Former Karnataka Chief Minister BS Yeddyurappa is the BJP’s chief ministerial candidate for the upcoming April-May assembly polls in the South Indian state. Many observers argue that Yeddyurappa’s Lingayat identity and his acquittal from the illegal mining case are obvious reasons for him to re-emerge as the face of the BJP in the state. But the recent developments around Lingayat issue in the state and Yeddyurappa’s association with the mining lord G Janardhana Reddy (who is facing tons of illegal mining cases) and its implications in public domain especially in the mining belt, posit major challenges to the BJP in Karnataka. Also, Yeddyurappa’s promise in 2017 to settle the Mahadayi river dispute with the neighboring BJP ruled Goa through dialogue remained unsettled which further drew farmers’ opposition towards him in the north Karnataka region.
Lingayats constitute about 10 percent population in the state. One longstanding demand of the dominant caste in the state has been their recognition as ‘religious minority’. The major claim has been that Lingayats follow teachings of the 12th-century poet-philosopher Basavanna and recognize themselves as a separate identity from the Hindu orthodox. The Yeddyurappa-led BJP had so far kept silent on this issue. However, this March, the committee, appointed by CM Siddaramaiah, has come out with recommendations on this issue and the state cabinet is expected to take a decision over it. Thus, if the demand of Lingayats would be meted out before the assembly elections, Lingayat leaders in the Congress government would claim the benefit, as a result reducing Yeddyurappa’s vote base among the community.
In May 2008, BJP formed government in Karnataka under Yeddyurappa's leadership. However, within three years of his rule as CM, Yeddyurappa had resigned from his post in July 2011, after a Lokayukta report made serious allegations against him and his family in the illegal mining operations then prevalent in the state. According to the report, illegal mining and transportation of iron ore have resulted in a loss of Rs 16,085 crore for the period 2006-10 to the state exchequer which resulted in a CBI probe into the matter. While Yeddyurappa and his family members were acquitted from the charges levied against them in October 2016, with no substantial evidence proved against them, Yeddyurappa faces the guilt that he undermined numerous reports on illegal mining mafia in the state during his rule. G Janardhan Reddy, the former Cabinet Minister for Tourism and Infrastructure in Yedurappa Cabinet, has remained to be a close aid of Yeddyurappa. A substantial opposition towards Janardhan Reddy’s mining operations in the state, from numerous civil society organisations, would yield negative implications against BJP, despite the influence of the financial power of the mining behemoth.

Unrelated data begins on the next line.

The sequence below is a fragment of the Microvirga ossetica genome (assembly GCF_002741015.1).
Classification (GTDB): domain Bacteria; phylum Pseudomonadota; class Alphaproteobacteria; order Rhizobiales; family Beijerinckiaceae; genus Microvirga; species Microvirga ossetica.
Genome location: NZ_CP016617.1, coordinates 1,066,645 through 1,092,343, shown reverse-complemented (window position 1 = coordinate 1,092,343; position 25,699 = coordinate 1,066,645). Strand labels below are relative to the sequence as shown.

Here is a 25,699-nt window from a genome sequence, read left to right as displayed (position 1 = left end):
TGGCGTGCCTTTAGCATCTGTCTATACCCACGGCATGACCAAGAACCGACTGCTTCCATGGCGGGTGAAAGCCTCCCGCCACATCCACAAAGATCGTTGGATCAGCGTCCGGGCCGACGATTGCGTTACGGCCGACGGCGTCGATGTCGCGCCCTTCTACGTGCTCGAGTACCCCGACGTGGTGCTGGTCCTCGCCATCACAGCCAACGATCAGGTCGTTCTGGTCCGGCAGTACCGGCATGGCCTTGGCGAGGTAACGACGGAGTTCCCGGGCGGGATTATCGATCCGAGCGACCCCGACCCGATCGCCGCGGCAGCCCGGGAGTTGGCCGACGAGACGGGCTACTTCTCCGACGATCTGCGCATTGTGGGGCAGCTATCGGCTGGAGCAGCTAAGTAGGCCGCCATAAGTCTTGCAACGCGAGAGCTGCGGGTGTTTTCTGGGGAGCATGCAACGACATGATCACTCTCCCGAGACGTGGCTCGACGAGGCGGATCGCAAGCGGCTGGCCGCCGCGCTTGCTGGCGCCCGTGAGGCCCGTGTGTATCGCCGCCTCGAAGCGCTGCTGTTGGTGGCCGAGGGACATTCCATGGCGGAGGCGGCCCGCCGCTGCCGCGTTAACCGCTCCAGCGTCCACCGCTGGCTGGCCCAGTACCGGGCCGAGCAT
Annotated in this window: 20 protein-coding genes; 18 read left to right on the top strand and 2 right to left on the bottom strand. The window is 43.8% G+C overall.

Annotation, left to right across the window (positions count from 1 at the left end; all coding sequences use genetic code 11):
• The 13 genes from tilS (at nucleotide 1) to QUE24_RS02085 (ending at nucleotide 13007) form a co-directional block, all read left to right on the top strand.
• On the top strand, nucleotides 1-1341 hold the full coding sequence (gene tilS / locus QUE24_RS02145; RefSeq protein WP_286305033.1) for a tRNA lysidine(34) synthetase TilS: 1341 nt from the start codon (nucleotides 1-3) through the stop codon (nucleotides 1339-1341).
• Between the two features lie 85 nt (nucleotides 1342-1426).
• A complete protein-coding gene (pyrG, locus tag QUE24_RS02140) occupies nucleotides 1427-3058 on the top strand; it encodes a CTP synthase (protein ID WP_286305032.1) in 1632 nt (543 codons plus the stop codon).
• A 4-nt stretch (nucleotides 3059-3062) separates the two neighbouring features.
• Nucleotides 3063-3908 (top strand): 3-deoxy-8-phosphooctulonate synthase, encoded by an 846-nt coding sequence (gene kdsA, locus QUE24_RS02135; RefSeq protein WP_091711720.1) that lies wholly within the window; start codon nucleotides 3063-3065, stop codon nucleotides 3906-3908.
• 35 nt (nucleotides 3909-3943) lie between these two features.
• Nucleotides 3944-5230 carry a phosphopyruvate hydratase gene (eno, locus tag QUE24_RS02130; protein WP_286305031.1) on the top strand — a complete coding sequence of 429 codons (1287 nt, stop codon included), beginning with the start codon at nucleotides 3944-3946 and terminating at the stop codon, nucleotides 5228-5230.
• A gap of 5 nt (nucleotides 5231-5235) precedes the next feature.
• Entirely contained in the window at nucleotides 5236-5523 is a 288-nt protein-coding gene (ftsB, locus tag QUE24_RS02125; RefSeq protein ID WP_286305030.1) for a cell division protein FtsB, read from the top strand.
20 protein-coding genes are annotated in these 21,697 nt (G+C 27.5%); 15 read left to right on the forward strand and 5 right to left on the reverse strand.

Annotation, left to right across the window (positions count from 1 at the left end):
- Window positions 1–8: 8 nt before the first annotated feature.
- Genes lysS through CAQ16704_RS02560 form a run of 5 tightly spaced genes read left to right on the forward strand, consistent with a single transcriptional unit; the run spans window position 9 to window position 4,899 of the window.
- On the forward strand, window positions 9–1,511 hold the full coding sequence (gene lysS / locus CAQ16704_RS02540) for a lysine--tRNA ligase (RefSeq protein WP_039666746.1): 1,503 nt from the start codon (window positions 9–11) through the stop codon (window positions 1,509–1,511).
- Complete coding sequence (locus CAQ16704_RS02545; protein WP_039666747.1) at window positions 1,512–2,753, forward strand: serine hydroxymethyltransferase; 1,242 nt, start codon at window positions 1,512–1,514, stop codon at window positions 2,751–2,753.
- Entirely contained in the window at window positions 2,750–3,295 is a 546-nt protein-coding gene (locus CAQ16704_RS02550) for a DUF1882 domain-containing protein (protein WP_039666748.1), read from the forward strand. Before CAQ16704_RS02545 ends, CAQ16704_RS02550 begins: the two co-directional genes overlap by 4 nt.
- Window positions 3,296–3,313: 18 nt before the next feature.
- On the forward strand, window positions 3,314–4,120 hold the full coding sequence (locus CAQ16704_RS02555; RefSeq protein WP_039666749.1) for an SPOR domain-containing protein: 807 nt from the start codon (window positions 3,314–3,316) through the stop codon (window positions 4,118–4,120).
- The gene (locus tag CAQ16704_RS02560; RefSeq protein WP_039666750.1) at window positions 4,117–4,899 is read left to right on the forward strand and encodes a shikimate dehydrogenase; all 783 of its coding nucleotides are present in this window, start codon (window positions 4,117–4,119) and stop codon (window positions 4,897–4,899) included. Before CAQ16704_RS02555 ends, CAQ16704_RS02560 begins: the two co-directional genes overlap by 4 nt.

The parched districts of Belgaum, Dharwad and Gadag in north Karnataka would benefit from the construction of Kalasa-Banduri Nala project which requires water from the Mahadayi River. Since the 1980s, there has been water-sharing dispute between Karnataka and Goa. The present Siddaramaiah led Congress government had blamed the BJP government in Goa for delay in resolving the issue. Last year when hundreds of farmers from north Karnataka protested for the release of Mahadayi waters, Yeddyurappa promised to resolve the issue but failed to do so. In 2008, under Yeddyurappa’s rule, one farmer from North Karnataka was killed in police firing and he was one among the hundreds of farmers who protested against the shortage of fertilizers in the state.
A recent survey by Association for Democratic Reforms projected that 42 percent of the voters would be casting votes based on the CM candidate. Pitted against Siddaramaiah and H D Kumaraswamy-JD(S) CM candidate, Yeddyurappa would certainly need to overcome the above implications for the impending electoral battle to become the next chief minister of the state.